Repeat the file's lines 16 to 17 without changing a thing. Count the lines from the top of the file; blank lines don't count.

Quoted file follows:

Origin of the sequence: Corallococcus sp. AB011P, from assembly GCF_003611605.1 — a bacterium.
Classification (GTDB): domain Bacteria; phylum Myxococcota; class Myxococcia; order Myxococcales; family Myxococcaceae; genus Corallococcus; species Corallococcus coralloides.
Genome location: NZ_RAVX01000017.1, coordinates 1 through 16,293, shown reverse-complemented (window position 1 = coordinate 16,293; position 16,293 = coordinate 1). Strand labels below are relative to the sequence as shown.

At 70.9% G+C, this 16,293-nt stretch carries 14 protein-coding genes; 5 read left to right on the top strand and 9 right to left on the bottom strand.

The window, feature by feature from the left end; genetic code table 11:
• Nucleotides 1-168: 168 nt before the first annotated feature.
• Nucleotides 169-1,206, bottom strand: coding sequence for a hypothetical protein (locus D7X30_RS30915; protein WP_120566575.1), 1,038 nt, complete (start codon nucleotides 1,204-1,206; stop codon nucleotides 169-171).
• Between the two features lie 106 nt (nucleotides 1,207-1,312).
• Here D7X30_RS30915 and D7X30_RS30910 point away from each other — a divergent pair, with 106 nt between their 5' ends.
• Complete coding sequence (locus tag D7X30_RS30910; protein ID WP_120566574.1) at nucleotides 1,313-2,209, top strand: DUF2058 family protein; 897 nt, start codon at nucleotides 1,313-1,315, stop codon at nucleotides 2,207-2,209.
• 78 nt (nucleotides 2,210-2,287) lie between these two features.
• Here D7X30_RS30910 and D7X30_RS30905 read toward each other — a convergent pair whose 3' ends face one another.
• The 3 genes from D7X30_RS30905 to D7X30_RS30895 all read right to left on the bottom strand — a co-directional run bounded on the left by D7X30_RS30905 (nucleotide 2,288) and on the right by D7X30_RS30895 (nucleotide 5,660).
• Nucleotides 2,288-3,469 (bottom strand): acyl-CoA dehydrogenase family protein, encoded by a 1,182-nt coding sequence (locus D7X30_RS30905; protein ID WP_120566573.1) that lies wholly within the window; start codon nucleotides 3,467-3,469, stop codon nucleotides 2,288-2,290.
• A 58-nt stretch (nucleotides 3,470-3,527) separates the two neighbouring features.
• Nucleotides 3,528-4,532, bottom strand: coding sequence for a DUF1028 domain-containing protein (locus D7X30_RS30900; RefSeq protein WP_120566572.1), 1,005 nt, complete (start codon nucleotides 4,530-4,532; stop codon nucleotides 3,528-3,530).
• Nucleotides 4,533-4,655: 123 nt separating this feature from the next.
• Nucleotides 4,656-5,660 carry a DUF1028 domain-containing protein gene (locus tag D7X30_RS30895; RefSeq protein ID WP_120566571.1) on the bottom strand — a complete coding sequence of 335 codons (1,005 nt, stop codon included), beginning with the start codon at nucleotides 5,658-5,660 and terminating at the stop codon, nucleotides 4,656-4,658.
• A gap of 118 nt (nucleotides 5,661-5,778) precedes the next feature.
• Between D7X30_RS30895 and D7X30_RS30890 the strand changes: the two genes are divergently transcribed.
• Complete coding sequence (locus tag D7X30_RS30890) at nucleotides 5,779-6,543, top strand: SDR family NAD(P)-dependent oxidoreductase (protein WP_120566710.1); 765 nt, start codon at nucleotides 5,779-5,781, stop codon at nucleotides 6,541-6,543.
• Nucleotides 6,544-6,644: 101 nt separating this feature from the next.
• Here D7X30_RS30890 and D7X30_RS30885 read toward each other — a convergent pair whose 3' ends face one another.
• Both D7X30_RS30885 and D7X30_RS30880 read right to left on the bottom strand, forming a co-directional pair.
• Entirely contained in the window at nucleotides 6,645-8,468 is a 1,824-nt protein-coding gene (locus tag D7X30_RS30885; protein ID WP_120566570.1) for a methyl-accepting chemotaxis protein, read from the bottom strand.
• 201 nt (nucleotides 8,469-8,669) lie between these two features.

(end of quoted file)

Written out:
• Nucleotides 3,528-4,532, bottom strand: coding sequence for a DUF1028 domain-containing protein (locus D7X30_RS30900; RefSeq protein WP_120566572.1), 1,005 nt, complete (start codon nucleotides 4,530-4,532; stop codon nucleotides 3,528-3,530).
• Nucleotides 4,533-4,655: 123 nt separating this feature from the next.